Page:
A new interactive radio series tackling violence against women follows the story of a fictional 13-year-old girl from a remote Malawi community who faces impossible choices. Her family is suffering from the effects of the recent El Niño-related drought; the harvest has been poor and there isn’t enough food to go around. The young girl faces early marriage but is eventually sent to live with relatives instead. This, however, is not a happy ending. She is raped by her uncle shortly after arriving. Though fictional, her story draws on the experiences of real Malawian women and girls, 61% of whom say they have experienced sexual violence.
Listeners are encouraged to call into the show, take on the voice of the characters, and role-play how new attitudes can bring about dramatic change.
Radio dramas have been around for over a century, but this show is unusual in that it’s interactive — listeners are encouraged to call into the show, take on the voice of the characters, and role-play how new attitudes can bring about dramatic change. Radio also happens to be a great way to reach a broad swathe of Malawians as it doesn’t require audiences to be able to read and is widely available in rural areas.
The project is a partnership between Theatre for a Change, a local organization that uses theatrical performance to tackle social issues, charities (including Concern), and Malawi’s Irish embassy. Caoimhe de Barra, who runs Concern’s work in Malawi, says the project aims to create change at many different levels — from rural communities to courtrooms.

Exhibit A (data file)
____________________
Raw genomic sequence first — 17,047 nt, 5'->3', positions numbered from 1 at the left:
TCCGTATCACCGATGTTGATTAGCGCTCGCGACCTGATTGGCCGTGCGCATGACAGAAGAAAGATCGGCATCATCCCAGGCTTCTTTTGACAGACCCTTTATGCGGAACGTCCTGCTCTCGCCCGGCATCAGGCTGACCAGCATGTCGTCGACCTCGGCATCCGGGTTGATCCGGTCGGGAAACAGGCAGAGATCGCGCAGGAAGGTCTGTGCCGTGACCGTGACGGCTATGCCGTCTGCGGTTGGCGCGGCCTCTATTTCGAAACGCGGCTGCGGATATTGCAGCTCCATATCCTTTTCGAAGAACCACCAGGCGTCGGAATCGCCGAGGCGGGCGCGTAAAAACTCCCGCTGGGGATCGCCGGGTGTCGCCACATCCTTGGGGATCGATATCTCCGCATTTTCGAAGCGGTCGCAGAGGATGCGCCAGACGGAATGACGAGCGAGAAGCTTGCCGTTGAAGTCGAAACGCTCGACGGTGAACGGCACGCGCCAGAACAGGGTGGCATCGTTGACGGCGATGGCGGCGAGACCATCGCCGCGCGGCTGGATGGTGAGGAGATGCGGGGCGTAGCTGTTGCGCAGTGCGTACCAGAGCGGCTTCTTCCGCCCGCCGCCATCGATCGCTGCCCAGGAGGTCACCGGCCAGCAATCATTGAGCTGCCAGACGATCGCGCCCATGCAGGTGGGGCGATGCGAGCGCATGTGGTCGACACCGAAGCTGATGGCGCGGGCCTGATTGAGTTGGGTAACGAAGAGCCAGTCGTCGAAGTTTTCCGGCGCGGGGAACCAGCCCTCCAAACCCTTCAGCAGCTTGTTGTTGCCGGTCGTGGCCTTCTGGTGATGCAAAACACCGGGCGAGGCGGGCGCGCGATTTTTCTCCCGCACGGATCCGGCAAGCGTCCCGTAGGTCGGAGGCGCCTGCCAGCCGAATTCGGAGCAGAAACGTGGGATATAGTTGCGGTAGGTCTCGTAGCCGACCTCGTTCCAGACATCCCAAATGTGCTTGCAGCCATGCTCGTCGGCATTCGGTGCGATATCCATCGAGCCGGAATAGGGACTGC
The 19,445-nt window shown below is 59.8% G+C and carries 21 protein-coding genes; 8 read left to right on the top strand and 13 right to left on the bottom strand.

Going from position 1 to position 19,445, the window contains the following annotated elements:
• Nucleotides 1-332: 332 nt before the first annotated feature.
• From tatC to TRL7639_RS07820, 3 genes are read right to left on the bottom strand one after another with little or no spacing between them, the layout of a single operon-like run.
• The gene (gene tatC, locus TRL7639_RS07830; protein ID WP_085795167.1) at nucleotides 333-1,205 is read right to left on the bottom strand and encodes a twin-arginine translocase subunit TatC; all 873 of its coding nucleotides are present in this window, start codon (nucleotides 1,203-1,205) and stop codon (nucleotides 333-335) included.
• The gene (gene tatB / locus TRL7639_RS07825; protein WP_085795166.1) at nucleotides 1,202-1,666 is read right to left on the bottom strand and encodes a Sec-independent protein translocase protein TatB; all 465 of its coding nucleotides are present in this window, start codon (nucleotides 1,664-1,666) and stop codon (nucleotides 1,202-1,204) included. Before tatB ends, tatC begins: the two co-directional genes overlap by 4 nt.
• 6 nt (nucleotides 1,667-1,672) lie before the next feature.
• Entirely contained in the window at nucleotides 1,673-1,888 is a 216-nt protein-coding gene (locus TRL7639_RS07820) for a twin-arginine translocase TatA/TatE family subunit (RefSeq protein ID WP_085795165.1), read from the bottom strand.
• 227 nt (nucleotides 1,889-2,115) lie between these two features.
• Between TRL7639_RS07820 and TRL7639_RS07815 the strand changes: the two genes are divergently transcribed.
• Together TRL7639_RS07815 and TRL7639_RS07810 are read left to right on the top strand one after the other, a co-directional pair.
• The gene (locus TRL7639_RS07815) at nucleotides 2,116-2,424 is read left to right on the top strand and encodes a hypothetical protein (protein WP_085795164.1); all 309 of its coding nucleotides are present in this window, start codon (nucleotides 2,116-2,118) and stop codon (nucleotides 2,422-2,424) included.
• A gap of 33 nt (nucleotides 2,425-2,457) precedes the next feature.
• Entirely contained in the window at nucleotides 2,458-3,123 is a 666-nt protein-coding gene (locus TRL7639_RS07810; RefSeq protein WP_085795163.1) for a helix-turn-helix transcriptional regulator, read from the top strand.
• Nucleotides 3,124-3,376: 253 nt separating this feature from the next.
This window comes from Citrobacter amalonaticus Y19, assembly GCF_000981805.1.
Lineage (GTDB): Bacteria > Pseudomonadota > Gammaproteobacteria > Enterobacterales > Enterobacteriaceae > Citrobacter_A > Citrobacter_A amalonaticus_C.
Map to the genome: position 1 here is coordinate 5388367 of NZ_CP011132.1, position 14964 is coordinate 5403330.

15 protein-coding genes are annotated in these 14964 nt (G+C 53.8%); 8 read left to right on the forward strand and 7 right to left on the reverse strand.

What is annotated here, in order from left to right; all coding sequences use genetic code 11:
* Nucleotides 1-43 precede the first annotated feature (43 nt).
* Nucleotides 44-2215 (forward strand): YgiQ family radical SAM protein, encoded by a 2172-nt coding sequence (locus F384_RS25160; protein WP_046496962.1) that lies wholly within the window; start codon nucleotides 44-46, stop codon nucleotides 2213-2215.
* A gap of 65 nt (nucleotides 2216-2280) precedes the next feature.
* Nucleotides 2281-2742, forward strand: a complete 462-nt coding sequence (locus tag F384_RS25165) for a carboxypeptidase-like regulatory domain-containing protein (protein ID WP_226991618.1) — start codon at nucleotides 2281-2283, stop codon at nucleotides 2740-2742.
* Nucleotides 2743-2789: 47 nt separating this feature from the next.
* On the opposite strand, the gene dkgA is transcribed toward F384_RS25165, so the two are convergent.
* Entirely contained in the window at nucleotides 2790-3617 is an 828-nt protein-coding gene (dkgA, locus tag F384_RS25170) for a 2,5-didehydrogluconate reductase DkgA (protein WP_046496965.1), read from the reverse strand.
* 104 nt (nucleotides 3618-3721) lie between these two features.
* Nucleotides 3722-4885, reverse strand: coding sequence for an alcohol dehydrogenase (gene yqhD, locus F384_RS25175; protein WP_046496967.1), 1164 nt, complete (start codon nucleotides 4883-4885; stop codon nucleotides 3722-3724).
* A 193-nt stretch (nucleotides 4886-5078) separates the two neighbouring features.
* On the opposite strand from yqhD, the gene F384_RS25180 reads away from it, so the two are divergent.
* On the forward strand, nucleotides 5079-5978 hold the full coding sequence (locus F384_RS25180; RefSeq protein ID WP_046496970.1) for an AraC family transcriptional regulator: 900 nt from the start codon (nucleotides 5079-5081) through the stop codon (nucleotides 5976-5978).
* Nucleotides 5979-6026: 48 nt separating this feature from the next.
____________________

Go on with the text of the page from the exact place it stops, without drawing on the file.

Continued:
“We want to prompt the government to spend more money fighting gender-based violence. We’re asking them to boost support for the judicial system, and fund one-stop centers that give victims a safe place to report crimes.”
Most Malawian women have experienced violence
The first episode of the series, which is titled Let’s End Violence, was broadcast on November 28. In this episode, the girl’s mother confronts the uncle and his wife about the rape. However, the couple deny the crime and hide behind the man’s high status in the community. The mother then goes to the police, but is met with bureaucracy and mountains of paperwork — which is even more intimidating because she can’t read.
“This is a story that happens frequently, sadly,” said Caoimhe. “Survivors of sexual violence and abuse are pushed back at every turn.”
Gender-based violence is a huge problem in Malawi. In a 2013 survey, 61% of Malawian women and girls said they had experienced sexual violence, and 64% had experienced physical violence. A culture of silence and other barriers to justice mean the actual rates are likely much higher.
“We want to prompt the government to spend more money fighting gender-based violence.”
The country’s ongoing food crisis has only worsened the situation. More women and girls are facing early and forced marriages as families seek dowry payments and try to reduce their food bill. Women may have to sell sex to survive, and money shortages increase tensions within families, which can lead to violence.
Let’s End Violence may be a very small step in beginning to address this enormous problem, but by bringing issues of gender-based violence into Malawian homes and involving ordinary people in the conversation, it’s making important progress.
Want to get involved in the the UN’s annual 16 Days of Activism against Gender-Based Violence Campaign (Nov. 25—Dec. 10)? Use and follow the hashtag #16days.